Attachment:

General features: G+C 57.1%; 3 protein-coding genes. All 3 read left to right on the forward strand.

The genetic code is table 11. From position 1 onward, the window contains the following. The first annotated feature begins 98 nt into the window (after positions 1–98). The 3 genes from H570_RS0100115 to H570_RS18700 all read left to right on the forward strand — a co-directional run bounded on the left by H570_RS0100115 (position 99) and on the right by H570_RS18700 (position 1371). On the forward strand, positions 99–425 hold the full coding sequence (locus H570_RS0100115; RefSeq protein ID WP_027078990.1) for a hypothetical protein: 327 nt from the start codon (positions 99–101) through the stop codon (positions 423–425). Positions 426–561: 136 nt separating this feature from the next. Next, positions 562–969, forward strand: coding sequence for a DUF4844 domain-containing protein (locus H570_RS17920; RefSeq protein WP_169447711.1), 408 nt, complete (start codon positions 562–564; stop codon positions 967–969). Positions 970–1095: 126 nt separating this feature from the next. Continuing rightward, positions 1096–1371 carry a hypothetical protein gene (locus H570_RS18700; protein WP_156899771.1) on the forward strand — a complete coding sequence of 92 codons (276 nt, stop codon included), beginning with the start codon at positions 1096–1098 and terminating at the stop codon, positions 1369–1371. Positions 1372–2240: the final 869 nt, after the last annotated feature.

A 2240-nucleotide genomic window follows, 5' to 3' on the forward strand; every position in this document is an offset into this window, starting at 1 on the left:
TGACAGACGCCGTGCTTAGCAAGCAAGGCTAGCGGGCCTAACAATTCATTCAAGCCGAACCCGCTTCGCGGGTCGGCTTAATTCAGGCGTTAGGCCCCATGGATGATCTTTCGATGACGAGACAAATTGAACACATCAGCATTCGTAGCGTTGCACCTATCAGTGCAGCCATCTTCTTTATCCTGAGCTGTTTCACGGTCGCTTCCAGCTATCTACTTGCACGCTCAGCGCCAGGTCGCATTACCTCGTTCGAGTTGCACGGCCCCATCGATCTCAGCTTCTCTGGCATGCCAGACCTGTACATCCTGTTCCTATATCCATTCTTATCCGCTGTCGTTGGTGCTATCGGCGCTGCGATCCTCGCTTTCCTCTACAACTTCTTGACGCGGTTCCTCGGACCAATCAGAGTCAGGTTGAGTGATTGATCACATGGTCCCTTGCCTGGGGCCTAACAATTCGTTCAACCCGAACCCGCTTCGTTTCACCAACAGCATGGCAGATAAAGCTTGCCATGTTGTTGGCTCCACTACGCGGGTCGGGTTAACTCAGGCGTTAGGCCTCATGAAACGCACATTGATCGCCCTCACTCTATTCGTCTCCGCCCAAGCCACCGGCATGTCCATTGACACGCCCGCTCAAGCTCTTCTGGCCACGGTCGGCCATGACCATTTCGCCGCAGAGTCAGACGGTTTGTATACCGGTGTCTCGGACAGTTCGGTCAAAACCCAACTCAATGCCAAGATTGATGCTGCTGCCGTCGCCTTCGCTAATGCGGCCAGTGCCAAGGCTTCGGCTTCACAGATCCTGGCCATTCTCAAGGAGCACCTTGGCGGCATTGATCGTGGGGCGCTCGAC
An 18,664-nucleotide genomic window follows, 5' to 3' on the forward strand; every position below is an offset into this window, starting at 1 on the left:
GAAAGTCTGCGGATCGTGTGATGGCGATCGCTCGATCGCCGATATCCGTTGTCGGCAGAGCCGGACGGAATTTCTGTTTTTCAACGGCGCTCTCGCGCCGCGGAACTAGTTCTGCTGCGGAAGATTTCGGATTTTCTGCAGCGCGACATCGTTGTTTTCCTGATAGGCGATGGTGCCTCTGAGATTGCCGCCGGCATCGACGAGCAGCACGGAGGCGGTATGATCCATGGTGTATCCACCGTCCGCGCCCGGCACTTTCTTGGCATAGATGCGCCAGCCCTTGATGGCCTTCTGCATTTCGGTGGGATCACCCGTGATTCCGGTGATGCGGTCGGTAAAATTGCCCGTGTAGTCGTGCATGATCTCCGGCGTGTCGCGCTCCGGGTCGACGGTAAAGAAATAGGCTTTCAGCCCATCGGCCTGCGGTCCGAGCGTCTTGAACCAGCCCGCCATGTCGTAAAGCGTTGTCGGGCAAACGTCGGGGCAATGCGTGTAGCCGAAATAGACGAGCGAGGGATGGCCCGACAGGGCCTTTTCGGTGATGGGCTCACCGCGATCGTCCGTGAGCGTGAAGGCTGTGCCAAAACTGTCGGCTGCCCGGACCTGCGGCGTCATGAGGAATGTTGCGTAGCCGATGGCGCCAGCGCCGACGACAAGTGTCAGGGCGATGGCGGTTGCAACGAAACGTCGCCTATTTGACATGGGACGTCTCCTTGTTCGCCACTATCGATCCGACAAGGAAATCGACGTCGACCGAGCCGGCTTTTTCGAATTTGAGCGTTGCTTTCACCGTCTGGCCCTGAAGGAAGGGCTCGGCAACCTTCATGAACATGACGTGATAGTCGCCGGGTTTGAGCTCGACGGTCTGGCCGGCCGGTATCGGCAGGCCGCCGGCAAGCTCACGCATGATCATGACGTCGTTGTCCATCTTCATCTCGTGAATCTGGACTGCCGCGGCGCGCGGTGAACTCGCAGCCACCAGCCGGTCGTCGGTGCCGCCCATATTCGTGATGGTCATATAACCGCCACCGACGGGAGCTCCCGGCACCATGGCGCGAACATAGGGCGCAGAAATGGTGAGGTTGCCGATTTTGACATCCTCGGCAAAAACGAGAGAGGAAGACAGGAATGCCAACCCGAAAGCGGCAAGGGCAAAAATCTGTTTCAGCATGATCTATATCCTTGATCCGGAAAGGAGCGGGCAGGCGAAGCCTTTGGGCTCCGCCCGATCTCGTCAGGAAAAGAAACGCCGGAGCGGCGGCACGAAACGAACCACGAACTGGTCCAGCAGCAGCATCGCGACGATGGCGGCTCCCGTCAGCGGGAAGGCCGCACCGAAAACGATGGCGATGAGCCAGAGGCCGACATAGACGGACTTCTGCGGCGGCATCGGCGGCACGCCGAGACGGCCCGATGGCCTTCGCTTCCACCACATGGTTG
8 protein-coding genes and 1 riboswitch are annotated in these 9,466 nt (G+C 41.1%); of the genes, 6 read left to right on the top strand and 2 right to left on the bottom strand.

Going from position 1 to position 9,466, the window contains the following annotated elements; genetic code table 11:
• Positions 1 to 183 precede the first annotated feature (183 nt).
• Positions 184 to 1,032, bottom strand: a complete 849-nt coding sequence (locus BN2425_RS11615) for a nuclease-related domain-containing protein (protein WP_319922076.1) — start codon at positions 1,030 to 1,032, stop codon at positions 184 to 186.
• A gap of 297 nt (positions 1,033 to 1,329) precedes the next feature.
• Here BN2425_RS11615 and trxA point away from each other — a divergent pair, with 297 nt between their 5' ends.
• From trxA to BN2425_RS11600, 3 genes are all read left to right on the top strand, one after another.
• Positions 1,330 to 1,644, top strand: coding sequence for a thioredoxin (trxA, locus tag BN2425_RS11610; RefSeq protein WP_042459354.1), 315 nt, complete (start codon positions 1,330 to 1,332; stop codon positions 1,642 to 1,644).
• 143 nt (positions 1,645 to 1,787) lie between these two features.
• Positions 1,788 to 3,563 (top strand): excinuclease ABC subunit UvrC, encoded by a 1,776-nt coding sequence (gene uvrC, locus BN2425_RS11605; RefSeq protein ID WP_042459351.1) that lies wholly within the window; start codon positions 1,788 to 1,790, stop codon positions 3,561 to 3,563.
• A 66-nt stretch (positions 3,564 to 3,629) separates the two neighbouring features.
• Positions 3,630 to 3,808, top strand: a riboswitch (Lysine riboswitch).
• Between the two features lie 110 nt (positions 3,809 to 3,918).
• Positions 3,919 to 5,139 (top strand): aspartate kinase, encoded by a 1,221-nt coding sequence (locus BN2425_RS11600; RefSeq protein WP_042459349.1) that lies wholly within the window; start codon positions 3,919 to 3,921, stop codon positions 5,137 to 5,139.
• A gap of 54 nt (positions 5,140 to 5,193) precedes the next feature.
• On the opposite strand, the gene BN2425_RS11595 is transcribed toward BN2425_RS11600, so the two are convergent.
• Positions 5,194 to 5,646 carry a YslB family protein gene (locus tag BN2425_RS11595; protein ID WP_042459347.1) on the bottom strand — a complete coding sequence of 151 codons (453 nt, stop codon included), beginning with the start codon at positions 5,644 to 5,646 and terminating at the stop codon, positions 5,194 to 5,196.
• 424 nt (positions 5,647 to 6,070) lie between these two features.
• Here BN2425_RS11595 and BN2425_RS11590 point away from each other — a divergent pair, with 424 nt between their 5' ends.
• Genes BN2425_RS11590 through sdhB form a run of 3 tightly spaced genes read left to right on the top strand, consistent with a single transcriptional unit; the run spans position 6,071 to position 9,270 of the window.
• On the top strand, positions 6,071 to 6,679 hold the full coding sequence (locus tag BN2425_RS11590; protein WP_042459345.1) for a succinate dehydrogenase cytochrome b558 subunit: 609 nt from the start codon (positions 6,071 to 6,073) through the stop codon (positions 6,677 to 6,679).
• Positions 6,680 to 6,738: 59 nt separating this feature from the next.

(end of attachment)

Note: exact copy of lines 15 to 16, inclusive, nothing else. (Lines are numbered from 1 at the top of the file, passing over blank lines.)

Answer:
• 143 nt (positions 1,645 to 1,787) lie between these two features.
• Positions 1,788 to 3,563 (top strand): excinuclease ABC subunit UvrC, encoded by a 1,776-nt coding sequence (gene uvrC, locus BN2425_RS11605; RefSeq protein ID WP_042459351.1) that lies wholly within the window; start codon positions 1,788 to 1,790, stop codon positions 3,561 to 3,563.